Earth and the Moon Aren’t as Similar as Previously Thought

The Moon forever faces the Earth. Image credit: NASA Goddard Space Flight Center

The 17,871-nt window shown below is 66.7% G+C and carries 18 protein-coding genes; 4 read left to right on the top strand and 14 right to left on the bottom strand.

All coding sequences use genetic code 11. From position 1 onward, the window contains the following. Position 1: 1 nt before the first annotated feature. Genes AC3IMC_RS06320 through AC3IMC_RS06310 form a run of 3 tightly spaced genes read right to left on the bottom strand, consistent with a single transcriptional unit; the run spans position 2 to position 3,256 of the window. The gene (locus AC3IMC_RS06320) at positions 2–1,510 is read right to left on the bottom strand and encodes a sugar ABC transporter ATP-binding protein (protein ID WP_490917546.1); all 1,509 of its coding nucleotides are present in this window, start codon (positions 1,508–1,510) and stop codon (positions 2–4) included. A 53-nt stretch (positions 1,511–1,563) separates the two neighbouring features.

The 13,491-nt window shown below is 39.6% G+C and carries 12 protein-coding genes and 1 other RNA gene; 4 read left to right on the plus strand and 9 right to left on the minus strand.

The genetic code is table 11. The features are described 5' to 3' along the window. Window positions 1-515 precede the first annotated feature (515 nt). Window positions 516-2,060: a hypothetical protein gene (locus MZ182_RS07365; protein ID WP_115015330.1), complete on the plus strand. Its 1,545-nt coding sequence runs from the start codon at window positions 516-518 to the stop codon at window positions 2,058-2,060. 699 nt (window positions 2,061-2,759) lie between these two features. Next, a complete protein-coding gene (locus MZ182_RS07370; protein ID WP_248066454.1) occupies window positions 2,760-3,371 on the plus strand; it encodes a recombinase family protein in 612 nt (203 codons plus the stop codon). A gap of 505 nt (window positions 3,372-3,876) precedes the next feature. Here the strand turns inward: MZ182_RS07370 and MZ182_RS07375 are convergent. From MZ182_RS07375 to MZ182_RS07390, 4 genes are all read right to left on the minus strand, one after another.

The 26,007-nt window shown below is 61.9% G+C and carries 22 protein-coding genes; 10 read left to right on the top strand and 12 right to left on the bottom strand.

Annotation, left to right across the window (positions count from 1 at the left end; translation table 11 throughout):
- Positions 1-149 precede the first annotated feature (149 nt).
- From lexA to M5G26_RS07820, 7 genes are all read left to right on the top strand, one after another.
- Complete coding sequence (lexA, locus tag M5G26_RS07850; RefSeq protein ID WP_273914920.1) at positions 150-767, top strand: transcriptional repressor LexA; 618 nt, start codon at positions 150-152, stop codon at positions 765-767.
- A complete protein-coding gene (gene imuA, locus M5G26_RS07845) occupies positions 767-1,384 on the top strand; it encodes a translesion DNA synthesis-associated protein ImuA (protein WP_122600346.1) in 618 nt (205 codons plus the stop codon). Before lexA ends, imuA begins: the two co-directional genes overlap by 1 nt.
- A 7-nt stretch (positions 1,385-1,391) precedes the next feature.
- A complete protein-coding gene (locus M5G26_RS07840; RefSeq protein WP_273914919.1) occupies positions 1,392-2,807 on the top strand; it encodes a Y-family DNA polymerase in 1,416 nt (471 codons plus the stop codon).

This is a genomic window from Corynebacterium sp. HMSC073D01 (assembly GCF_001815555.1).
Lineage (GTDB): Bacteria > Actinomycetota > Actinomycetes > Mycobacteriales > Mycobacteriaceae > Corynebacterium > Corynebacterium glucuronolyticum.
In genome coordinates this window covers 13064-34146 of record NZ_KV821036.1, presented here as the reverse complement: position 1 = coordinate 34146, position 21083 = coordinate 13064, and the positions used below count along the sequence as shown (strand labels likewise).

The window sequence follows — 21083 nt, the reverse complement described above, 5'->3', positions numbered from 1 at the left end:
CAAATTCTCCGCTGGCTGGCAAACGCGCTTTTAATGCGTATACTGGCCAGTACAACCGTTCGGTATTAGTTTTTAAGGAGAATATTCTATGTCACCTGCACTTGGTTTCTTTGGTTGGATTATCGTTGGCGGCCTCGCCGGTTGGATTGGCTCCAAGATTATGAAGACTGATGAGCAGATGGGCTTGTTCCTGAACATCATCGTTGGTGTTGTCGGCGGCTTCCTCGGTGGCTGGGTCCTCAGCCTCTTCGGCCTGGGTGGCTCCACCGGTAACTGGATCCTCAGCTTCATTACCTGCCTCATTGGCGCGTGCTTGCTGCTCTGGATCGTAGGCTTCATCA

How the Moon formed is a long-debated question. According to the giant impact theory, the Moon formed from a collision between the early Earth and a rocky body called “Theia.” Previous research believed that Earth and the Moon have identical bulk oxygen isotope compositions. For the giant impact scenario to explain this challenging constraint, it requires either early Earth and Theia to have had identical compositions or the remnants of the collision to have been extensively mixed. However, a new study from the University of New Mexico presents high-precision oxygen isotope analyses of a range of lunar lithologies and shows that Earth and the Moon, in fact, have distinctly different oxygen isotope compositions. To explain these findings, the researchers suggest that the giant collision between the early Earth and Theia only lead to to partial mixing between the bodies. The most important implication from these findings is that giant-impact models no longer have to account for the virtually indistinguishable oxygen isotopic compositions between Earth and the Moon. Lead author Erick Cano said, “I think this will open the door for an entirely new range of impact scenarios.” READ MORE